“This is why we exist, to protect our members, to protect working people”
SEIU 1021 President Joseph Bryant Reflects on 2020
Check out a recap of the many victories our union won in 2020 by clicking here.
“The time is now” could not be a more fitting idiom to describe the spirit and intensity of a particularly unforgettable year. From unsafe working conditions, PPE shortages, and racial injustices, to a substantial political season, on top of COVID-19 – this year was a challenge. But in the midst of it all, SEIU 1021 members stood strong, side by side with our communities, riding out some of our toughest storms to date.
While most of the world was sheltering in place, our members were on the front lines risking their lives to serve our communities. “Our workers were the ones who ensured that society continued to run. We were the ones to make sure the lights were kept on, the water continued to run, the trash continued to get taken out, all health services were provided in the midst of a pandemic, and that our folks were risking their lives every day to ensure that things could still function as best as possible,” said Joseph Bryant, reflecting on the challenges we’ve faced since shelter in place began.
The fight for PPE and safe working conditions continues to be a challenging situation, but, “that is what the labor movement is for, to meet the challenges that exist. To rise up and take on challenges that workers face,” said Joseph, expressing his admiration and respect for the members of our union who have stood up and continued to save lives.
The same can be said for the progress SEIU 1021 made this year in the racial justice movement. “To see with our own two eyes a person’s life being taken so heartlessly and in such a casual manner for no reason was a tipping point for most of us to say we have to do something.” In June 2020, Under Joseph Bryant’s leadership, SEIU 1021 helped organize and lead several “Say Their Names” campaigns and actions in San Francisco, the East Bay, and Sacramento. “There’s a responsibility from an organizational perspective to say what is our role in this? We represent so many people of color, Black, brown, API, and we do have the infrastructure, the voice, the membership to be able to send a message, so we needed to play a part. We couldn’t sit idle while this was happening,” Joseph said.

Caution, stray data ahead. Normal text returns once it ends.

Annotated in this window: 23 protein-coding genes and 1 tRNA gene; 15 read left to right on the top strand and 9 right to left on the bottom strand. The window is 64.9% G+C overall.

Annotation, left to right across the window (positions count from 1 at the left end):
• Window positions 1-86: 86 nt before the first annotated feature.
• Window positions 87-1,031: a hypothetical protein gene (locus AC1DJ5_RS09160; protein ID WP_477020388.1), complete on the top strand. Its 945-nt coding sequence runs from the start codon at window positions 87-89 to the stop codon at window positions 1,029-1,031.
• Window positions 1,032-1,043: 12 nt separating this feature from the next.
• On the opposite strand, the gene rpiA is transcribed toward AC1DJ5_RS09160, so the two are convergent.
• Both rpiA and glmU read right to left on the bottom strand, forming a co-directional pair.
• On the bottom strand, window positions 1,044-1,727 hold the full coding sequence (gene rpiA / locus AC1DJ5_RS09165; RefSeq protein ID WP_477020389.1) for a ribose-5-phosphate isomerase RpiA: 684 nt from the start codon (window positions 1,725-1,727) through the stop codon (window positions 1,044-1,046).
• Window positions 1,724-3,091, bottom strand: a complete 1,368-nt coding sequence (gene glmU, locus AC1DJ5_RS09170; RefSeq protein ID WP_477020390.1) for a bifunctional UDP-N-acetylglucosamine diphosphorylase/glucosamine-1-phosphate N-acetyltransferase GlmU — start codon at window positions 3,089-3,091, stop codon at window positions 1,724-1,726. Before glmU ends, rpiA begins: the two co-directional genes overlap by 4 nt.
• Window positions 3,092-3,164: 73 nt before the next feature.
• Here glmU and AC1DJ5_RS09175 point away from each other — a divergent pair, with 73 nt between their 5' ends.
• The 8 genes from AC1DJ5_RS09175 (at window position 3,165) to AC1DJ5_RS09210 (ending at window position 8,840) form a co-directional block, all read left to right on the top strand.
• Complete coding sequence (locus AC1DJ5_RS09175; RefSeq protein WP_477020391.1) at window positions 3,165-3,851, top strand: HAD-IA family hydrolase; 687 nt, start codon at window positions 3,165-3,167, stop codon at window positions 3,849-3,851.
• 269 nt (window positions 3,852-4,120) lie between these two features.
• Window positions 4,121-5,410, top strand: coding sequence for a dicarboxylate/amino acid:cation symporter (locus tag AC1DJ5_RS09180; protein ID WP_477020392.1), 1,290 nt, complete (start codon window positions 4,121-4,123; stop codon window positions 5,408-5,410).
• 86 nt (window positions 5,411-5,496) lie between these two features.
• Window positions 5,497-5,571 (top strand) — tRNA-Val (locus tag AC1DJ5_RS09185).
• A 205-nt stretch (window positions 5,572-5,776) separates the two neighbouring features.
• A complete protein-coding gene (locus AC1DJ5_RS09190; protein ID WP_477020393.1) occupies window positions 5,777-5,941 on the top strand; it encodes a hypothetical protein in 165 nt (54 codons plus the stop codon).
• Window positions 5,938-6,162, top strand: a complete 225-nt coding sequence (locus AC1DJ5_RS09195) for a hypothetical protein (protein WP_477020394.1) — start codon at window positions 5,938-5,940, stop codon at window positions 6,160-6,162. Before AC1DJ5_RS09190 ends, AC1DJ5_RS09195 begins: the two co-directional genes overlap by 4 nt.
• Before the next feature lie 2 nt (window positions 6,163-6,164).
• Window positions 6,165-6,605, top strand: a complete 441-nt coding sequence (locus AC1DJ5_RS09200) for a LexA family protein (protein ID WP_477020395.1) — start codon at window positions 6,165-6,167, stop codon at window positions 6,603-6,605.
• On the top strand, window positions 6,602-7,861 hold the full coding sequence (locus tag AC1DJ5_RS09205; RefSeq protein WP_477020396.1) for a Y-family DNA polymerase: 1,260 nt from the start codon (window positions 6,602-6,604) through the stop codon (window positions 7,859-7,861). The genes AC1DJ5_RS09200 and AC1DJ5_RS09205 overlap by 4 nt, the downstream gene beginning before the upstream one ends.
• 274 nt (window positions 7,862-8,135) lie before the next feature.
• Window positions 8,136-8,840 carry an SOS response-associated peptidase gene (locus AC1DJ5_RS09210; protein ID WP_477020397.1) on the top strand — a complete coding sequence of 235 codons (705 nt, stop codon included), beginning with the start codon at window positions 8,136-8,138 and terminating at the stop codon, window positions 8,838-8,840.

As 2020 election results poured in last month, it became clear we didn’t achieve every corporate accountability victory we’d hoped for but we still had cause to celebrate. Successfully electing worker-supportive public officials, raising $1.5 billion dollars in local revenue, creating hardship funds, hosting food giveaways, and stepping up for our most vulnerable members at the local, state, and national level are a few moments our president is proud of.
When asked about his plan to translate these triumphs into tangible change, president Joseph Bryant said, “just because it’s in the budget doesn’t mean it gets allocated automatically where it should go, or where it was intended to go. The work has to continue to make sure there is an application for those funds in the places that they need to go. The voice of power can’t stop in the political arena.”
Together, we surmounted considerable obstacles but we made it through the year and as we look to 2021 with a renewed perspective and clear ambitions, we close out with a few words of inspiration from our president. “We have to use the power that we have and who we are, which comes from our membership, to make change at every level—in politics, with our employers, and in our workplaces.”